James Hock - MRH Faculty
Dyeing for a Change
By Lanessa M.
Did you dye your hair to look good for him? Is he going to want you with that hair? Did you dye it because he hurt you? These are just some of the questions that our peers viscously ask us just to get a rise, assuming we want to look good for some boy. Being in high school, almost everyone seems to think you present yourself a certain way for a certain someone. Half of the time it is true, looking good just so your crush would notice you, it’s normalized. I think looking pretty for ourselves is way better than looking good for someone who won’t even notice you. Dyeing your hair doesn’t have to be that complicated, right? We have reasons to dye our hair, whether it’s a good or bad reason. But does it really make us feel better when we change ourselves after a break-up?
It seems crazy to want to change your look just because someone hurt you, right? Wrong. Looking at yourself after a bad breakup can terrorize you, all you can think to yourself is, “why did I let myself go just for this person?” Changing your hair makes you want to look in that mirror and move forward, you don’t look like the person that they hurt anymore, that is a feeling we all mourn for. In the article “This is Why People Change Their Hair After a Break-Up” by Sophie Hines states “Dr Hole describes this as “a reflection of a desire to break with the past'. So if the 'old you' had long, blonde hair, you might feel like switching to an auburn bob will help you embrace your new life” which proves we need to feel like a new person in order to move forward from the past. I mean, no one wants to get broken up with and look the same.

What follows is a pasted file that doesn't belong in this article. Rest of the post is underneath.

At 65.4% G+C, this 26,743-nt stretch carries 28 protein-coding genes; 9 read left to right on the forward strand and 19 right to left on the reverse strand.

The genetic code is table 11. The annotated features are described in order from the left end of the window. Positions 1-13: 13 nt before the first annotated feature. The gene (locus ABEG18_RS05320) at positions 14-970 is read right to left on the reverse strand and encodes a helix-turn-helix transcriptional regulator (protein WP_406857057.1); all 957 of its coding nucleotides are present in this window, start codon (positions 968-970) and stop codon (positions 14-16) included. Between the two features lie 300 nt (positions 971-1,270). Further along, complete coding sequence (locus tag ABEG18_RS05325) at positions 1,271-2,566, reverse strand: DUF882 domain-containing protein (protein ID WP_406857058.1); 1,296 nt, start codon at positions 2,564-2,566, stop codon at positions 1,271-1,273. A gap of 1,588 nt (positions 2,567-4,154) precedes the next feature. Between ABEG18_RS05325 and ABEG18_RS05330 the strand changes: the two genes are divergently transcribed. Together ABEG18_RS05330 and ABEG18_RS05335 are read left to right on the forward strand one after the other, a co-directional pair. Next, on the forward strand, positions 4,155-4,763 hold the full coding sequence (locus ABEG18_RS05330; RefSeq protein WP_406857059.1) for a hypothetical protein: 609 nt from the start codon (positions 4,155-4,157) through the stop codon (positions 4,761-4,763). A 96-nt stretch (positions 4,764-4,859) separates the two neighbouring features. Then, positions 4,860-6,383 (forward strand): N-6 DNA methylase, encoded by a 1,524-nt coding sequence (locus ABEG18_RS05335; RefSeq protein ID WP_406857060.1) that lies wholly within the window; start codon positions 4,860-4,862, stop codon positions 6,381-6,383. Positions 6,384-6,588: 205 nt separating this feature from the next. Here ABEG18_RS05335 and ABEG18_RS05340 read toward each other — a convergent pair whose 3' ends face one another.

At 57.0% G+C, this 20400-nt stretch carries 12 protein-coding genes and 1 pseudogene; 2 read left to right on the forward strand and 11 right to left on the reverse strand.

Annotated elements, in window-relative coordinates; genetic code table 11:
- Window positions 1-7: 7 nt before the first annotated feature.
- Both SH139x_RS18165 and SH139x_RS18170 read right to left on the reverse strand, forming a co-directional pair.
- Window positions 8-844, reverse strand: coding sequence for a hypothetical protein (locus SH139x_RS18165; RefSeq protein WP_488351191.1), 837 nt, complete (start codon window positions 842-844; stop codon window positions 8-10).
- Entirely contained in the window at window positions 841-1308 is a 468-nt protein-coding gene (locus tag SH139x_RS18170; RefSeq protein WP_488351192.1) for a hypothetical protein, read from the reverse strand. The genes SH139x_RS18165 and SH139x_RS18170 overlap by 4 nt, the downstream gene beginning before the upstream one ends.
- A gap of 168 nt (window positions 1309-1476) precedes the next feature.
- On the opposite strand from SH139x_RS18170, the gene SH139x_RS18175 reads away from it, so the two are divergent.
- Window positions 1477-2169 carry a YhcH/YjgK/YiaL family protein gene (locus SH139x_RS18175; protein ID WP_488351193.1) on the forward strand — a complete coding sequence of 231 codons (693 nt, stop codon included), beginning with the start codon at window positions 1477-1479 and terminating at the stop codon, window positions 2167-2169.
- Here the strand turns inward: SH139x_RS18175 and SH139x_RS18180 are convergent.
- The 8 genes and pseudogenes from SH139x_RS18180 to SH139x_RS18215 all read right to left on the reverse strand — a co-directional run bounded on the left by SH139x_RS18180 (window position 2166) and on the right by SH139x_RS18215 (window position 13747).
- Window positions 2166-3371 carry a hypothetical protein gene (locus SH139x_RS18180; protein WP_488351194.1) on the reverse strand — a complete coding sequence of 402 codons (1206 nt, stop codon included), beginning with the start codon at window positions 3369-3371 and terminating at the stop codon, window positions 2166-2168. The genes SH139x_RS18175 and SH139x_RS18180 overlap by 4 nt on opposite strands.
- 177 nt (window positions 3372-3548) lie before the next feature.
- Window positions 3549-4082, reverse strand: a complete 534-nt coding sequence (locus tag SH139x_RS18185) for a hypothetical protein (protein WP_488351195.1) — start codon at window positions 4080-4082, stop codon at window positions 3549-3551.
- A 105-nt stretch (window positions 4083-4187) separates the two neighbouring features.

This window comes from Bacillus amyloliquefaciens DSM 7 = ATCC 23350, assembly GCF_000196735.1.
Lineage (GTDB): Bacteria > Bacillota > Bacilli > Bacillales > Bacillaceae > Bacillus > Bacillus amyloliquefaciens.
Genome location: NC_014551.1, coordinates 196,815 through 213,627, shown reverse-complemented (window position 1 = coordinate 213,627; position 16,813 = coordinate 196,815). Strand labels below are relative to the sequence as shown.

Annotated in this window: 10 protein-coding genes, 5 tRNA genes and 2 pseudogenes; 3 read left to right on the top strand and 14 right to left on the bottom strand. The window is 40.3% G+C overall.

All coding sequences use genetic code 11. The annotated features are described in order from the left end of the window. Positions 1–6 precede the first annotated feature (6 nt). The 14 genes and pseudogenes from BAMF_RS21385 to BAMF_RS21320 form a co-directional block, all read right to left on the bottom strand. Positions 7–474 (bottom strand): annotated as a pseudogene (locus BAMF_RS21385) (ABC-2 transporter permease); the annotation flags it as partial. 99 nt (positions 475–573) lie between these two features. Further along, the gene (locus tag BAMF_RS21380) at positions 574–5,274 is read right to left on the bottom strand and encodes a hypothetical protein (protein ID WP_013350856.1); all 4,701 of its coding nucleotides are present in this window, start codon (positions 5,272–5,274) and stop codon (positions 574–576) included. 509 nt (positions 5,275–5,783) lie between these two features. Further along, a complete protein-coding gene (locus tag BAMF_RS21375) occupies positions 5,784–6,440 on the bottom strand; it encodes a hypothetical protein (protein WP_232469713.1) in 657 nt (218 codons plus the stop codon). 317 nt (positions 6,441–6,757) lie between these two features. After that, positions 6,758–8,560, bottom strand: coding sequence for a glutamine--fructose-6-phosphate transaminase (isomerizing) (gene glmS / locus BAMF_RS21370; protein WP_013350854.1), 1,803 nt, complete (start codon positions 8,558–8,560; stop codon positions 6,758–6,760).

If I have a new look every week, will I feel better about myself? Those questions are what make us a person. We want to either please someone else or ourselves. But is it really going to make everything better? In the article “This Is Why You Can’t Stop Dying Your Hair” by Lindsey Metrus, Vivian Diller, PhD, says, “I don’t think coloring hair can become an actual addiction unless it occurs with someone who has body dysmorphia, a serious mental illness defined by being unable to stop trying to change a flaw in one’s appearance. But, a constant need to change hair color can be associated with self-esteem issues. Using hair color to enhance one’s looks to improve self-esteem may provide temporary satisfaction, but the constant use of hair dye for that purpose will likely have the opposite impact.” We think changing ourselves constantly is going to be good for us, but eventually we lose our connection to ourselves. Change is good, once in a while. Continuing the change will make us slowly not recognize ourselves. But in the end, the real question you should probably ask yourself is, did I do it for me?